‘A huge windfall’: Automakers look to hire tech talent from job cuts in Silicon Valley
Detroit automakers are in a unique position to snap up high-tech talent that Silicon Valley is cutting as carmakers segue into EVs and self-driving cars. Here's what GM is doing about it.
Silicon Valley's loss will be Detroit's gain as automakers transition into high-tech companies and as talented people who will design and operate the new "computers-on-wheels" flood the current job market.
Technology titans Google, Amazon, Microsoft, Meta (Facebook's parent) and others have already laid off — or are in the process of doing so — about 70,000 employees in a year's time due to economic uncertainties and slower growth, according to a CNBC report.
All this newly unemployed tech talent spilling into the market offers General Motors and Ford Motor Co. a fortuitous opportunity to lure talent to Detroit, people who might not have previously considered the Motor City, analysts told the Free Press.
"Two years ago, a software developer or engineer in Silicon Valley was not taking GM’s call," said Dan Ives, managing director and senior equity analyst at Wedbush Securities. "Today, they are actively looking to work at GM. GM has fully bet on their electric vehicle future and under the hood they are a very mature company that is essentially an entrepreneurial startup-like in spirit."
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GM confirmed to the Detroit Free Press on Tuesday that it is easing up on its previous hiring freeze to take advantage of the new tech talent available.
"While this isn’t a major growth year from a hiring standpoint, we’re continuing to hire tech talent," said GM spokeswoman Maria Raynal. "This includes some of the talent in the market due to the tech downsizing, particularly in areas such as EV development, software development and defined vehicle." A defined vehicle uses software to operate.
GM is not alone in its hunt for talent. Ford has been recruiting tech talent since last year when its CEO, Jim Farley, said the automaker will need to hire a different kind of talent than what it has traditionally recruited. In 2022, Ford tapped Jennifer Waldo from Apple to head human resources because of her experience leading organizational change and recruiting talent for high-tech jobs. When asked whether Ford would pursue any of the soon to be laid-off tech talent, Ford spokeswoman Marisa Bradley said in an email to the Free Press, "We continue to have opportunities for top technical talent with deep knowledge and experience in software development to join Ford as we scale our connected and electrified offerings."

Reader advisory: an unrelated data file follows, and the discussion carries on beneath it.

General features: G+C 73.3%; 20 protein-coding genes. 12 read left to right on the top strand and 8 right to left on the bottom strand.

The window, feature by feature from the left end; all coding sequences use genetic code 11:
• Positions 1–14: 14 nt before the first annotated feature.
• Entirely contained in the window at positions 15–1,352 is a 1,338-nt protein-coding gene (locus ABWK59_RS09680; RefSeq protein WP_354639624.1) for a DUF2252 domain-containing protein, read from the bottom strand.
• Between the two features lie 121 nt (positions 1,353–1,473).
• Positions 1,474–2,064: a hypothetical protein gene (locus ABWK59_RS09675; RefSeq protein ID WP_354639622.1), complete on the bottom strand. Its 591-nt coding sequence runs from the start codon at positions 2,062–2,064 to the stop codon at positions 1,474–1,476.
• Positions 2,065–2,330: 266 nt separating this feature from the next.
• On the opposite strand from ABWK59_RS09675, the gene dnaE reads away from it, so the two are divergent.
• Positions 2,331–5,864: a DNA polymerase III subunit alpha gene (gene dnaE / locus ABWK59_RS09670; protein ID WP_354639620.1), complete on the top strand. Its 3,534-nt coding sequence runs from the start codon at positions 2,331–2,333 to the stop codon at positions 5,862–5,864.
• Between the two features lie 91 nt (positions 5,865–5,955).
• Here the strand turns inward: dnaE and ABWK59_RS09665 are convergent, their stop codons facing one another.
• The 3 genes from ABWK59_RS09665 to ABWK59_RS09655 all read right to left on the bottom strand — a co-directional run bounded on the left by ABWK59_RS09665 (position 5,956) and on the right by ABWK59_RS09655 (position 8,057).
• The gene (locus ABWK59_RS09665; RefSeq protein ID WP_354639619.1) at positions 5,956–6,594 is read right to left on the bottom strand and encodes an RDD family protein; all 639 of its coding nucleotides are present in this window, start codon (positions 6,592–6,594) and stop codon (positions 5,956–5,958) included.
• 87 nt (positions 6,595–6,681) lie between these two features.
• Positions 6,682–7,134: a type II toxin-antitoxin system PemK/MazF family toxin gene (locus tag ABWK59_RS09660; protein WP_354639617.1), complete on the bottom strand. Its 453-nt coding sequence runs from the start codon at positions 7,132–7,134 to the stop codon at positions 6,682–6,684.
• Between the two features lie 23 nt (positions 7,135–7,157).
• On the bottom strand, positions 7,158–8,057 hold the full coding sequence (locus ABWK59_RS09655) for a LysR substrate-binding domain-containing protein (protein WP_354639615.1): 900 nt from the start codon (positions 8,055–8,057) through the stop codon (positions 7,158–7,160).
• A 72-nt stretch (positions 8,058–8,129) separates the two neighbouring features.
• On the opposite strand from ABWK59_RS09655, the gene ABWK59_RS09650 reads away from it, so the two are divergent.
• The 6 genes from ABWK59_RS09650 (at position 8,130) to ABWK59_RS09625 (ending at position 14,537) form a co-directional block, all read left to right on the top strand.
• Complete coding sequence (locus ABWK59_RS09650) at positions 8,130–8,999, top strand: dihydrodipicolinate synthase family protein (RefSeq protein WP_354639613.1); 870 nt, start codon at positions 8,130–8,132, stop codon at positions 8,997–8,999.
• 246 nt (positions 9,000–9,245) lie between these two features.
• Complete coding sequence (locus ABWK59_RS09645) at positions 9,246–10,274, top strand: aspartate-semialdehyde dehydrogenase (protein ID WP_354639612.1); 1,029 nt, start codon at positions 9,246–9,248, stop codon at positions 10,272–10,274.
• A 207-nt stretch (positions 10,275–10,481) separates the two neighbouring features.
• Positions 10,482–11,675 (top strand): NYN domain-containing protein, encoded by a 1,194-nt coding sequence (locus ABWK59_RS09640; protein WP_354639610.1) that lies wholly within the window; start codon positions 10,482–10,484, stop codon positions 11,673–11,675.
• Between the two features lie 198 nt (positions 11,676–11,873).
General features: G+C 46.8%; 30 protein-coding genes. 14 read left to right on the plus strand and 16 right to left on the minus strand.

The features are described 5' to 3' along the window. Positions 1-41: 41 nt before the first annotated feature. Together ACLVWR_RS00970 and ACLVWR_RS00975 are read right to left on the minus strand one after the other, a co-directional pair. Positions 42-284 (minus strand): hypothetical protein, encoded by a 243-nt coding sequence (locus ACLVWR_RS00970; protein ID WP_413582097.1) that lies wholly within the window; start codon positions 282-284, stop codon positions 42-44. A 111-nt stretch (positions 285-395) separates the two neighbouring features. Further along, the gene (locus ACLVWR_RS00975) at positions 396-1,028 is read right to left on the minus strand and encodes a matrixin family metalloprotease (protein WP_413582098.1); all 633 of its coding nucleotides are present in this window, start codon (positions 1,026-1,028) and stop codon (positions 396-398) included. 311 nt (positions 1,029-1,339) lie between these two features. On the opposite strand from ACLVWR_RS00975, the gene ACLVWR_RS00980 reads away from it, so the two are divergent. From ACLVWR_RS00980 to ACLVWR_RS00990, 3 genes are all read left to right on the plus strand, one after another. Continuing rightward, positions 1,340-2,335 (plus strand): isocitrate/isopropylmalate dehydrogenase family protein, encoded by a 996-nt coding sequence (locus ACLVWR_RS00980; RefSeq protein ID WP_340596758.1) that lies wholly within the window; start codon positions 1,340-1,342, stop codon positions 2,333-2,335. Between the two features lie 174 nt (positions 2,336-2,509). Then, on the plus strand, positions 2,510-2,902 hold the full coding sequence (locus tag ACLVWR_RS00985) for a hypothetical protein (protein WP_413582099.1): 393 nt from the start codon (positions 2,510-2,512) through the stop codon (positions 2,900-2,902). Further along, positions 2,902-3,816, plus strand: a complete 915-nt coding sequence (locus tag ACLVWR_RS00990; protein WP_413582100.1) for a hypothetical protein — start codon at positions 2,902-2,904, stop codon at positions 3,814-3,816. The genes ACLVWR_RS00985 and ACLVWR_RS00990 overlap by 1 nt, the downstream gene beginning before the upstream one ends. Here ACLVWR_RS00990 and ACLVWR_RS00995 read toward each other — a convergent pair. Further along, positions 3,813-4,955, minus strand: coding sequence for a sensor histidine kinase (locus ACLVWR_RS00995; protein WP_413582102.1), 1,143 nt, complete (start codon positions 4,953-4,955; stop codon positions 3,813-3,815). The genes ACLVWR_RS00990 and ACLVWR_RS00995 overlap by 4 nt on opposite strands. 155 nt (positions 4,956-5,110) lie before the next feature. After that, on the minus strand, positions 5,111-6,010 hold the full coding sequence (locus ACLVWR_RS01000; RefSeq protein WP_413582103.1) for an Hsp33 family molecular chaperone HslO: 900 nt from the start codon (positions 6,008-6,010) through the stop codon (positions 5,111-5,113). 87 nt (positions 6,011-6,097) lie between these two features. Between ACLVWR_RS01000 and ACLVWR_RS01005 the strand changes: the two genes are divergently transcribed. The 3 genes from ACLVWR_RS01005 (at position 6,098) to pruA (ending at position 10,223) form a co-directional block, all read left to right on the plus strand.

A breakout of the GM openings
GM's Raynal said "defined vehicle" jobs are those involved with software-operated vehicles.
"Previously, the driving experience depended primarily on the hardware of a vehicle," Raynal said in an email to the Free Press. "Now, as the industry moves to electric and autonomous vehicles, it relies largely on software development to create the technology, apps and over-the-air updates. Many of our openings in recent years have been in this area of the business."
Analyst Ives said his research into Silicon Valley shows that for every 10 people laid off by the tech companies, one or two will move to jobs in other "transformational industries" including electric carmakers, in part because there is a global shortage of talent for such high-technology jobs as those industries grow.
"We’re seeing GM aggressively go after engineer and software developers from the Valley ... to build out the EV business in future years," Ives said.